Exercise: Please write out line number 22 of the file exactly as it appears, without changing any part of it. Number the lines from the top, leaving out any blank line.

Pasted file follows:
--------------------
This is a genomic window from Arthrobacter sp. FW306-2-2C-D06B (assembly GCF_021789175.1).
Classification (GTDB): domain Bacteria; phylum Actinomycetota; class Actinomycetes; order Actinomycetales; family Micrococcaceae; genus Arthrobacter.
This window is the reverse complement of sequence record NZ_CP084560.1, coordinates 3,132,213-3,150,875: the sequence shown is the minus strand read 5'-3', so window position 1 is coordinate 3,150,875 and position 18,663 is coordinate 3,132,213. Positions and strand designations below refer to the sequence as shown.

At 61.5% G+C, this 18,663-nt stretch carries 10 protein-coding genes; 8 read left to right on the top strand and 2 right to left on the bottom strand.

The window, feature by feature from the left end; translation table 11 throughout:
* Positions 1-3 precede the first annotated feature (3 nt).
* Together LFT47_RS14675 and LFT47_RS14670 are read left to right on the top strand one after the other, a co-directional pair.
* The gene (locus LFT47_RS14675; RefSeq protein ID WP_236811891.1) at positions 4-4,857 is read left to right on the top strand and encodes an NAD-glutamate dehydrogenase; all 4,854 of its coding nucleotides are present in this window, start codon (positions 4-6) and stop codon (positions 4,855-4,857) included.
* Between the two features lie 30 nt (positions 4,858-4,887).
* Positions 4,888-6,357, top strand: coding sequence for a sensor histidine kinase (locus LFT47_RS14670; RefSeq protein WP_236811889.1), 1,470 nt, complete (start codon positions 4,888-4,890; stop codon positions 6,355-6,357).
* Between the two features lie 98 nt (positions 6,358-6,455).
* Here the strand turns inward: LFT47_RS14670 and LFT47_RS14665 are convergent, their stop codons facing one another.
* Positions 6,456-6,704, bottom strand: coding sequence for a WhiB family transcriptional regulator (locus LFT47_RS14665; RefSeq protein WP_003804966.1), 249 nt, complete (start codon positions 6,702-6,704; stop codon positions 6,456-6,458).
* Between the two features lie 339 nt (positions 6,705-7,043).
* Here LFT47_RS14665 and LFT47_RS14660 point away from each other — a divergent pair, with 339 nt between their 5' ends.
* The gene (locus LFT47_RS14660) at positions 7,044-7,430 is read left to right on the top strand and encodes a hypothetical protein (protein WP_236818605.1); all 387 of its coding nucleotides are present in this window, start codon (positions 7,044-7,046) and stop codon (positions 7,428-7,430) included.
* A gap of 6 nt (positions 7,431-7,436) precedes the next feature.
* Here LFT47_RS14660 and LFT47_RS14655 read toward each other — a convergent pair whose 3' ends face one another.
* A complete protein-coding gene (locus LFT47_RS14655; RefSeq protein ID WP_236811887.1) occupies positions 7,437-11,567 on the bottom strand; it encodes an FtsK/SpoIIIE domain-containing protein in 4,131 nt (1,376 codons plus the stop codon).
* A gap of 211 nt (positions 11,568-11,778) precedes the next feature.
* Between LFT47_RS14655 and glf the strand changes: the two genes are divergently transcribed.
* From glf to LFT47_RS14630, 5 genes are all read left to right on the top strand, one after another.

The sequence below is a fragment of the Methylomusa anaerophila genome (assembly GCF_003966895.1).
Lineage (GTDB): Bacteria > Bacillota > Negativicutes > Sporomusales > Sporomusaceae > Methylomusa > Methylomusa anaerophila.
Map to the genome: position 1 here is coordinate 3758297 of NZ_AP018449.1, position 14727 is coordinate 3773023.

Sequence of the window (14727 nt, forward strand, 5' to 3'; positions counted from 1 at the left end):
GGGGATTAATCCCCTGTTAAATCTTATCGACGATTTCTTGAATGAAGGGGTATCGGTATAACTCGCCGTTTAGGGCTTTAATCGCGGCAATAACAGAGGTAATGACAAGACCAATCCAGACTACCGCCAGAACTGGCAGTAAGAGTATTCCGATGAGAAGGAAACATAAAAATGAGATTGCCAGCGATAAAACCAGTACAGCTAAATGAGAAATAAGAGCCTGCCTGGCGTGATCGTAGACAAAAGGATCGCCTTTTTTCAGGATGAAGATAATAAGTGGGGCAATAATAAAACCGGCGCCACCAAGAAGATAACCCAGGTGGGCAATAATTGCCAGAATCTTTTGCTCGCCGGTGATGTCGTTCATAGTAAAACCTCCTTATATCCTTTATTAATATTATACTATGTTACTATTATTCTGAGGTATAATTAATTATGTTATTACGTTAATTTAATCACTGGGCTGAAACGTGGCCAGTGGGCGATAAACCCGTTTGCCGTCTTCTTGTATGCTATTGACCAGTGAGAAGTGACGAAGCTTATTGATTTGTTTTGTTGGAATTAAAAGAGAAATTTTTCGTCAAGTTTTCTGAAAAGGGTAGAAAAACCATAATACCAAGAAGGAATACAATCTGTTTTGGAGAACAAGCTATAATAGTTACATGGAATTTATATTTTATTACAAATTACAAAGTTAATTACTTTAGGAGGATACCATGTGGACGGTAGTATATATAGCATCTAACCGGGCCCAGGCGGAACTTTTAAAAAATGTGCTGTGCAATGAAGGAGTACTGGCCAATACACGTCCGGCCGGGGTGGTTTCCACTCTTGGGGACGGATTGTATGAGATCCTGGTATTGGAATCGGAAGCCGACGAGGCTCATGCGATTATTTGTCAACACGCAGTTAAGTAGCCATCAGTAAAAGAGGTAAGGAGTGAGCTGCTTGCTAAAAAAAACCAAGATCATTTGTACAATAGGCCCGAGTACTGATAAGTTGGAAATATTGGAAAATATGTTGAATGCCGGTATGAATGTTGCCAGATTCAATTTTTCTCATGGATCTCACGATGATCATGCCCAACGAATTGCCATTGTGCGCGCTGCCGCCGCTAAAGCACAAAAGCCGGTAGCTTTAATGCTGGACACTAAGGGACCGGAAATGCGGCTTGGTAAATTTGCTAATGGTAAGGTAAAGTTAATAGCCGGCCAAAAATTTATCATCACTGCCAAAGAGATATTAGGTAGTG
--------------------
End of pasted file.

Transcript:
* From glf to LFT47_RS14630, 5 genes are all read left to right on the top strand, one after another.